Getting in mountain shape with no mountains around?

Bucklowery

Bucklowery

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Joined
Jul 1, 2013
Messages
1,163
Location
northwest florida
First time to Rockies this year I knew it was going to be tough coming from Florida at sea level. Get in all the workout you can especially with your pack and work those quads. Just wearing a pack for 8 hours a day can wear on you if you are not use to it. We drove and left early a couple days early. I started hydration before we left. Nothing but water for three days and all me and the wife could drink on the way out there. I took this advice and think it made the difference during the 6 day hunt. I thought I done ok for a flatlander, I was toast at the end of each day but recovered well and night and started fresh the next day. My guide was part billy goat cause he showed me where they hangout. He was 28 years younger but he toughened me up that week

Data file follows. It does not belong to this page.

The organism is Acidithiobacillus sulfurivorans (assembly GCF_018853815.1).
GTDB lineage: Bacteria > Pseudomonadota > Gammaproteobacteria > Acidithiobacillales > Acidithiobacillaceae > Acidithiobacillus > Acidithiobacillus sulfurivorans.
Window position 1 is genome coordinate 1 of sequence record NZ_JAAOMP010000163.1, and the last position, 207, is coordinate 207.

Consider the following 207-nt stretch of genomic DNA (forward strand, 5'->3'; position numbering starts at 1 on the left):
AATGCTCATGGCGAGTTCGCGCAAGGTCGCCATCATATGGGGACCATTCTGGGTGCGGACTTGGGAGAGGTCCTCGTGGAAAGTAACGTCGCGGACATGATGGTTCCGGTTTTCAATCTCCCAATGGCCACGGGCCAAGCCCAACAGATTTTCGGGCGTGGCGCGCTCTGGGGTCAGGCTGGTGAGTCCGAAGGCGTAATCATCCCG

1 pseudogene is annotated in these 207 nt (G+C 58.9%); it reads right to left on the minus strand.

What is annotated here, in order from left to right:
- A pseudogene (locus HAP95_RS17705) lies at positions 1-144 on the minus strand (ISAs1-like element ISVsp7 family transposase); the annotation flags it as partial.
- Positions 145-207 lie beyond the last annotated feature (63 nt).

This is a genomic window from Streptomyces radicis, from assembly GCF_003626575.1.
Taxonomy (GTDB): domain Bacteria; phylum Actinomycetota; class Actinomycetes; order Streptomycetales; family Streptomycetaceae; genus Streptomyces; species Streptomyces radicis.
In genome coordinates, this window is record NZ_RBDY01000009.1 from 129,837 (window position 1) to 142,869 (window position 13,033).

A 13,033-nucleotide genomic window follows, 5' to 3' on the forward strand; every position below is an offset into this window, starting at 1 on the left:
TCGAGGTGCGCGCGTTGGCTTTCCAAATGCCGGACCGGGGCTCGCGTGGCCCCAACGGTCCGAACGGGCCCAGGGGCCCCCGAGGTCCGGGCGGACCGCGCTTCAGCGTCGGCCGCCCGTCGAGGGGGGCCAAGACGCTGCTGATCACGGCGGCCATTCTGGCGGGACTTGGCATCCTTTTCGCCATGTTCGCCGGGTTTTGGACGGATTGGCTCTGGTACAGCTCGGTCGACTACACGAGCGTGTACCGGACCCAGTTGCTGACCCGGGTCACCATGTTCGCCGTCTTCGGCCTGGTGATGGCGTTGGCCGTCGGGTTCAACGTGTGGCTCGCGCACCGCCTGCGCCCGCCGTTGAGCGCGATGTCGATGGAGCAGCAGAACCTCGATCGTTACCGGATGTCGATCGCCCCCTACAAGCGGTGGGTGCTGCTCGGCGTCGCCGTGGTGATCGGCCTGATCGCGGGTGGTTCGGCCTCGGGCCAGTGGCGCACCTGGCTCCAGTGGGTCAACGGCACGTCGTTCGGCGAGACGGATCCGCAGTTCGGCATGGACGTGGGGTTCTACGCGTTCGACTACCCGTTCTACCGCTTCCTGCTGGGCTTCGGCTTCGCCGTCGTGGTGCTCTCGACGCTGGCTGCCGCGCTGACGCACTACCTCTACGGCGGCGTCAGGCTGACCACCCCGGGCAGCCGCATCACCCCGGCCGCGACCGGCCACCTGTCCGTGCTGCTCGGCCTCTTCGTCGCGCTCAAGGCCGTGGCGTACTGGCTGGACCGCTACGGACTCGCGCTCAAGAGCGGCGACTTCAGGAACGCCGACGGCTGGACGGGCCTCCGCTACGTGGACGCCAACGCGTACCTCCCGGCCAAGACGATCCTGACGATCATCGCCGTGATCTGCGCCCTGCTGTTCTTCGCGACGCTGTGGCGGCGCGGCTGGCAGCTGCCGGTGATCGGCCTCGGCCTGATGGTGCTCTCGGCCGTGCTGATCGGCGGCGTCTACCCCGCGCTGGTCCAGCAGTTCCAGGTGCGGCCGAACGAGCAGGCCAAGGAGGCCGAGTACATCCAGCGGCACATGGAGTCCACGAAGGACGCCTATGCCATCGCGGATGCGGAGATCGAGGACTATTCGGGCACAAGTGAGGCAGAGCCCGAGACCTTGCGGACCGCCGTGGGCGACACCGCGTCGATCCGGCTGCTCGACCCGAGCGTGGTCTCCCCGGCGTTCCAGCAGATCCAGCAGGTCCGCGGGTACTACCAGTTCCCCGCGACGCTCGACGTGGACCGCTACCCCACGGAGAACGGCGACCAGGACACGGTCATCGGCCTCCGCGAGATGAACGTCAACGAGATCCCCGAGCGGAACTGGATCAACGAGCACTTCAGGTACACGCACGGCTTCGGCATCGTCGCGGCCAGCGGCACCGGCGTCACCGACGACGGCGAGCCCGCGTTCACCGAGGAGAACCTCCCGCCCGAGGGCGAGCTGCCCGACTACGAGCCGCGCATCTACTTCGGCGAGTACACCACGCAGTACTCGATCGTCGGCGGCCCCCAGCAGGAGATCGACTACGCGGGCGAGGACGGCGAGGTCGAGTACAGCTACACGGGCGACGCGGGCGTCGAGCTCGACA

Thanks

Buck
 
sp6x6

sp6x6

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Joined
Dec 8, 2009
Messages
4,910
Location
NW MT
What no mountains around I’d go crazy
 

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jdjtexas

jdjtexas

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Nov 23, 2021
Messages
161
Location
Texas
I’m a traveling flat lander. Running 3-4x week, rucks/weighted pack hikes, CrossFit style workouts blended with regular ol weight lifting. Eat clean. Keep inflammation at bay. No excessive sugar or drinking.

Best I got. I likely can’t keep up with those living and breathing mountains every day but I get by just fine
 
F

Flyfisher

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Joined
Dec 22, 2013
Messages
17